Ray Bradbury, a master of science fiction whose lyrical evocations of the future reflected both the optimism and the anxieties of his own postwar America, died on Tuesday in Los Angeles. He was 91.
His death was confirmed by his agent, Michael Congdon.
By many estimations Bradbury was the writer most responsible for bringing modern science fiction into the literary mainstream. His name would appear near the top of any list of major science-fiction writers of the 20th century, beside those of Isaac Asimov, Arthur C. Clarke, Robert A. Heinlein and the Polish author Stanislaw Lem.
In Bradbury’s lifetime more than eight million copies of his books were sold in 36 languages. They included the short-story collections The Martian Chronicles, The Illustrated Man and The Golden Apples of the Sun, and the novels Fahrenheit 451 and Something Wicked This Way Comes.
Influential writer: A 2007 photo of Bradbury at his home in Los Angeles. Marissa Roth/The New York Times
Though none won a Pulitzer Prize, Bradbury received a Pulitzer citation in 2007 “for his distinguished, prolific and deeply influential career as an unmatched author of science fiction and fantasy”.
Bradbury sold his first story to a magazine called Super Science Stories before his 21st birthday, and by the time he was 30 he had made his reputation with The Martian Chronicles, a collection of thematically linked stories published in 1950.
The book celebrated the romance of space travel, while condemning the social abuses that modern technology had made possible, and its impact was immediate and lasting. Critics who had dismissed science fiction as adolescent prattle praised Chronicles as stylishly written morality tales set in a future that seemed just around the corner.
Bradbury was hardly the first writer to represent science and technology as a mixed bag of blessings and abominations. The advent of the atomic bomb in 1945 left many Americans deeply ambivalent toward science. The same “super science” that had ended World War II now appeared to threaten the very existence of civilization. Science-fiction writers, who were accustomed to thinking about the role of science in society, had trenchant things to say about this threat.
But the audience for science fiction, published mostly in pulp magazines, was small and insignificant. Bradbury looked to a larger audience: the readers of mass-circulation magazines such as the Mademoiselle and The Saturday Evening Post. These readers had no patience for the technical jargon of the science fiction pulps. So he eliminated the jargon; he packaged his troubling speculations about the future in an appealing blend of cozy colloquialisms and poetic metaphors.
The Martian Chronicles remains perhaps Bradbury’s best-known work. It became a staple of high school and college English courses. Bradbury himself disdained formal education. He went so far as to attribute his success as a writer to his never having gone to college.
Instead, he read everything2 he could get his hands on, by authors including Edgar Allan Poe, Jules Verne, H.G. Wells, Edgar Rice Burroughs, Thomas Wolfe and Ernest Hemingway. He paid homage to them in 1971 in the autobiographical essay How Instead of Being Educated in College, I Was Graduated From Libraries. (Late in life he took an active role in fund-raising efforts for public libraries in Southern California.)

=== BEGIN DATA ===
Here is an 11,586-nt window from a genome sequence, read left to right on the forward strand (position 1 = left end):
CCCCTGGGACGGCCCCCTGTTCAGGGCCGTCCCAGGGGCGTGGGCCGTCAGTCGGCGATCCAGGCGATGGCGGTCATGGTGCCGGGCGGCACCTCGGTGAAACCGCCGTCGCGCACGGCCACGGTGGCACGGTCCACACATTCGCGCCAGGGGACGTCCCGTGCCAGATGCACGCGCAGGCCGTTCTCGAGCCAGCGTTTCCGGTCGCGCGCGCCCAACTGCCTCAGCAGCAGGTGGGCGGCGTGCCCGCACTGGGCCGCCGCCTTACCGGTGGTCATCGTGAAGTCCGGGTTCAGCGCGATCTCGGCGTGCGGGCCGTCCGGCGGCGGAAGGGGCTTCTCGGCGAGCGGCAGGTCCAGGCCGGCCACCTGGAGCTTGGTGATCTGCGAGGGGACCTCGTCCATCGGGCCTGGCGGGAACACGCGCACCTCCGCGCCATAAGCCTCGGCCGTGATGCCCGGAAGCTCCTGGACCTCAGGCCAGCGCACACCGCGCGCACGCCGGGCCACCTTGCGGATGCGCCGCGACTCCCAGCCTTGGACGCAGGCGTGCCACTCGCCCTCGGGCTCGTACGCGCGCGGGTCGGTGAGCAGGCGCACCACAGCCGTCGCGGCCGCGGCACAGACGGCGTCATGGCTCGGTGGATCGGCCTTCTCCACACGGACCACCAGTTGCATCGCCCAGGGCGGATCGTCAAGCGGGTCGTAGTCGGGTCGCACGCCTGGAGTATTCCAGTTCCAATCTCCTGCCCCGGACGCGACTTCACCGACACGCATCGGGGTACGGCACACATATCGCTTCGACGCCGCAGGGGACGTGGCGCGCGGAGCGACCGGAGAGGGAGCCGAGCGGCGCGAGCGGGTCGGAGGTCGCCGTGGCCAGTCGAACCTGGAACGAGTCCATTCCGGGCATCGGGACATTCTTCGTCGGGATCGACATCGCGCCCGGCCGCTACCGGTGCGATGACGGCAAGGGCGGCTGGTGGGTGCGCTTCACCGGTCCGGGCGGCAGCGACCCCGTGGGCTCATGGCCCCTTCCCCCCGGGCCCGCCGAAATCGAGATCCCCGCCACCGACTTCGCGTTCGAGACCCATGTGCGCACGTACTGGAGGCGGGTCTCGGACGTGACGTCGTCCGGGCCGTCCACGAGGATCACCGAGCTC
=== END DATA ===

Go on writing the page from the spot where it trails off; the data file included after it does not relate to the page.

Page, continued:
Bradbury referred to himself as an “idea writer”, by which he meant something quite different from erudite or scholarly. “I have fun with ideas; I play with them,” he said. “ I’m not a serious person, and I don’t like serious people. I don’t see myself as a philosopher. That’s awfully boring.”
He added, “My goal is to entertain myself and others.”
He described his method of composition as “word association”, often triggered by a favourite line of poetry.
Bradbury’s passion for books found expression in his dystopian novel Fahrenheit 451, published in 1953. But he drew his primary inspiration from his childhood in Illinois. He boasted that he had total recall of his earliest years, including the moment of his birth. Readers had no reason to doubt him. In his best stories and in his autobiographical novel, Dandelion Wine (1957), he gave voice to both the joys and fears of childhood.
As for the protagonists of his stories, no matter how far they journeyed from home, they learned that they could never escape the past.
Raymond Douglas Bradbury was born 22 August 1920, in Waukegan, Illinois, a small city whose Norman Rockwellesque charms he later reprised in his depiction of the fictional Green Town in Dandelion Wine and Something Wicked This Way Comes, and in the fatally alluring fantasies of the astronauts in The Martian Chronicles. His father, a lineman with the electric company, numbered among his ancestors one of the women tried as a witch in Salem, Massachusetts.
Bradbury is survived by his daughters, Susan Nixon, Ramona Ostergen, Bettina Karapetian, and Alexandra Bradbury, and eight grandchildren.
©2012/The New York Times